A river is not unlike a person; if confined by artificial boundaries, literal like prison bars or figurative like debt, one is stifled even to a tragic degree; if overwhelmed with toxins — sugar, alcohol, drugs, chemicals — the body will unravel dispelling potential for life, especially without modern medical convenience. If one attains the nebulous yet rich heart of freedom, there is opportunity to flourish and to carry others in the wake. I am not trying to say that a dirty river cannot be free, or for that matter a person who takes drugs or is in prison cannot be free, but that perhaps we can form an ideology that places the very land, water, and resources that sustain us in a position of power, with rights, as a gift to ourselves.


Is not freedom the heart of worldly attainment, the foundational goal of so many of our collective ideologies? Is freedom just for us, or can a river be free, a forest, a mountain? Freedom is not achieved alone, but as part of a web of life. Can we work our way in a global world to at once engage our hunger for technology and imbue ourselves with morals embedded in nature, imbue the landscape with its own rights and economy? In a world fissuring at the folds of religion and polarized by nationalism, there is one place that human spirit lies which is common to all of us, in nature.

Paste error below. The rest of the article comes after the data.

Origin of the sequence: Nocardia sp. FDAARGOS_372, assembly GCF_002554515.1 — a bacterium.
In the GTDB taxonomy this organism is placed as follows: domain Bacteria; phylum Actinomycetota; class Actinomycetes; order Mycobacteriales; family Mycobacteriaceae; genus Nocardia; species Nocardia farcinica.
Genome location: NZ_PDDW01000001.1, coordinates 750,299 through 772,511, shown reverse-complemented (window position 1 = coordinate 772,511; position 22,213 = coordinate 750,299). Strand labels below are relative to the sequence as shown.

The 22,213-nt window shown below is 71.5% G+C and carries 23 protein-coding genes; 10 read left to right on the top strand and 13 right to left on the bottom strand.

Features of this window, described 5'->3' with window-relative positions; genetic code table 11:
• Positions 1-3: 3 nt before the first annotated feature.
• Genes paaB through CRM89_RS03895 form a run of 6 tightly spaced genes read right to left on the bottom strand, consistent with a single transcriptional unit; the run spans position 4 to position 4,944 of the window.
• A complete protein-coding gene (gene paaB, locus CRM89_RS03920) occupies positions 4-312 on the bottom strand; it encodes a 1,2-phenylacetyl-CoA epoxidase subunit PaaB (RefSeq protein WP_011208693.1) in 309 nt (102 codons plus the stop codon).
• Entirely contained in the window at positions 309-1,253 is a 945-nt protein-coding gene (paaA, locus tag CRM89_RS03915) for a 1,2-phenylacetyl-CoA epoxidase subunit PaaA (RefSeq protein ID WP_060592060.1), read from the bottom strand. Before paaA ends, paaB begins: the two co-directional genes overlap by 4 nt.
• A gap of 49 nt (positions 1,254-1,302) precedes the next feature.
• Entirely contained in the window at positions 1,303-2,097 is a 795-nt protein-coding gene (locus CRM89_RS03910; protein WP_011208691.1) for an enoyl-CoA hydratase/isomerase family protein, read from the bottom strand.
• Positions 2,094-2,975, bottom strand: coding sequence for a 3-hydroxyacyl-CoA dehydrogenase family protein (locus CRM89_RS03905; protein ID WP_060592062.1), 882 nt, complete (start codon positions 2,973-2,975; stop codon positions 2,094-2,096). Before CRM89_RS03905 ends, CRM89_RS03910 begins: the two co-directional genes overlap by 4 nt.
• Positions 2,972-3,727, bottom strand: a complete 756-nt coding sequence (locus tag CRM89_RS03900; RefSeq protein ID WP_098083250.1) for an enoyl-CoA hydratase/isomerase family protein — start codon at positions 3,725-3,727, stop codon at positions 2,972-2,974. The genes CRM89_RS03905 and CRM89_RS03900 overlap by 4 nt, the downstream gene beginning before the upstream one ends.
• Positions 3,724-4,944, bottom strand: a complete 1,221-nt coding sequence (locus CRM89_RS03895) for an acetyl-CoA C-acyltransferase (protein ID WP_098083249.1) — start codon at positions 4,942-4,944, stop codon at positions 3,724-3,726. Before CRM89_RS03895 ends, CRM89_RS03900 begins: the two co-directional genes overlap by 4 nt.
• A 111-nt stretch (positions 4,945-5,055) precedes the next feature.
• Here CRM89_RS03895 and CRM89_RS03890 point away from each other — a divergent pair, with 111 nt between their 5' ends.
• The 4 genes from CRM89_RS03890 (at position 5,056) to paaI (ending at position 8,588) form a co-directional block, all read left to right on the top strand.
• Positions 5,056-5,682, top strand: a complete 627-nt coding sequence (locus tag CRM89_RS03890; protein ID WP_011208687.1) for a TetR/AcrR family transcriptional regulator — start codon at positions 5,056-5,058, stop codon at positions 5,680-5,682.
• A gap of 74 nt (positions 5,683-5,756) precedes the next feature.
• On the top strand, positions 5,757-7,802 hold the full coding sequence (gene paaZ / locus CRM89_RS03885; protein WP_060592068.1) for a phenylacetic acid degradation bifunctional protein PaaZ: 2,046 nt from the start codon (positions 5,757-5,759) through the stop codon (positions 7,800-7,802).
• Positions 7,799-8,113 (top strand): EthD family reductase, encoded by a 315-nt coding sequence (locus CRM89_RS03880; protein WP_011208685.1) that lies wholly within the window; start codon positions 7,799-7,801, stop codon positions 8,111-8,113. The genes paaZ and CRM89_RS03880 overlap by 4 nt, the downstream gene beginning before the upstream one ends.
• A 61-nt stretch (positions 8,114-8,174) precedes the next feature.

These journeys are showing me how to rewild myself, my vocabulary, my interactions; how to unlearn the manicured social contracts, lawns of the imagination, that I have with the earth in order to see with fresh eyes that there are bountiful opportunities for us humans to reconnect with one another and our shared landscapes. It’s a matter of revaluing “sense not cents” and thinking like a river, like a bed of soil, to think of gardeners as the aristocracy of connectedness, those who understand the relationships that enable life.
I’ve recognized something about my project that is fitting to close this letter. In many ways I am a pilgrim, searching for everything and nothing, partial only to the path of the river and nature, and the people who happen into my life as a result. I am not trying to unearth anything in particular, to inform a literal map of any area, but rather I will my conscious effort into a rivercentric perambulation that is trying to get at the poetry of land that Barry Lopez writes about, at the heart of nature, that strives so intently to pursue a natural flow, a force among forces.